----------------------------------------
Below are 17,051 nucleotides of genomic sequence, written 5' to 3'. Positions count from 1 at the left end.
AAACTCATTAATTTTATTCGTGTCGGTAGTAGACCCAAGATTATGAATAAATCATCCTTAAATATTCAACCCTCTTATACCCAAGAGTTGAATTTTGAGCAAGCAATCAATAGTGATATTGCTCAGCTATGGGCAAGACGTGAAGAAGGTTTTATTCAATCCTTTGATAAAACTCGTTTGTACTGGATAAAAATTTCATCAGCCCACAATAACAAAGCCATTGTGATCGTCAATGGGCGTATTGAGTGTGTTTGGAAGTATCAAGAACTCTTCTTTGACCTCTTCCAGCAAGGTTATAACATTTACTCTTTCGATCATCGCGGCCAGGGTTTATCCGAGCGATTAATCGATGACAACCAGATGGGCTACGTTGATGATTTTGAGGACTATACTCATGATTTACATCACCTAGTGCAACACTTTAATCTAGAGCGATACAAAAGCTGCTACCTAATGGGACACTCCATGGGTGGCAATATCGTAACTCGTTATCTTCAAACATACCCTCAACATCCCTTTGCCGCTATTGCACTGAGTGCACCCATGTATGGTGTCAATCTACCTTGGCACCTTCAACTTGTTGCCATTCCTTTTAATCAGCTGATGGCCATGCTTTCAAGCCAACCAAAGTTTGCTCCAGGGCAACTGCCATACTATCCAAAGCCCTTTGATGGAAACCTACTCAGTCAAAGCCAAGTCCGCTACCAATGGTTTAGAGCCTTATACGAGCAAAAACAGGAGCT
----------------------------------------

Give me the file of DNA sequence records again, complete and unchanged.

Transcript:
Below are 17,051 nucleotides of genomic sequence, written 5' to 3'. Positions count from 1 at the left end.
AAACTCATTAATTTTATTCGTGTCGGTAGTAGACCCAAGATTATGAATAAATCATCCTTAAATATTCAACCCTCTTATACCCAAGAGTTGAATTTTGAGCAAGCAATCAATAGTGATATTGCTCAGCTATGGGCAAGACGTGAAGAAGGTTTTATTCAATCCTTTGATAAAACTCGTTTGTACTGGATAAAAATTTCATCAGCCCACAATAACAAAGCCATTGTGATCGTCAATGGGCGTATTGAGTGTGTTTGGAAGTATCAAGAACTCTTCTTTGACCTCTTCCAGCAAGGTTATAACATTTACTCTTTCGATCATCGCGGCCAGGGTTTATCCGAGCGATTAATCGATGACAACCAGATGGGCTACGTTGATGATTTTGAGGACTATACTCATGATTTACATCACCTAGTGCAACACTTTAATCTAGAGCGATACAAAAGCTGCTACCTAATGGGACACTCCATGGGTGGCAATATCGTAACTCGTTATCTTCAAACATACCCTCAACATCCCTTTGCCGCTATTGCACTGAGTGCACCCATGTATGGTGTCAATCTACCTTGGCACCTTCAACTTGTTGCCATTCCTTTTAATCAGCTGATGGCCATGCTTTCAAGCCAACCAAAGTTTGCTCCAGGGCAACTGCCATACTATCCAAAGCCCTTTGATGGAAACCTACTCAGTCAAAGCCAAGTCCGCTACCAATGGTTTAGAGCCTTATACGAGCAAAAACAGGAGCT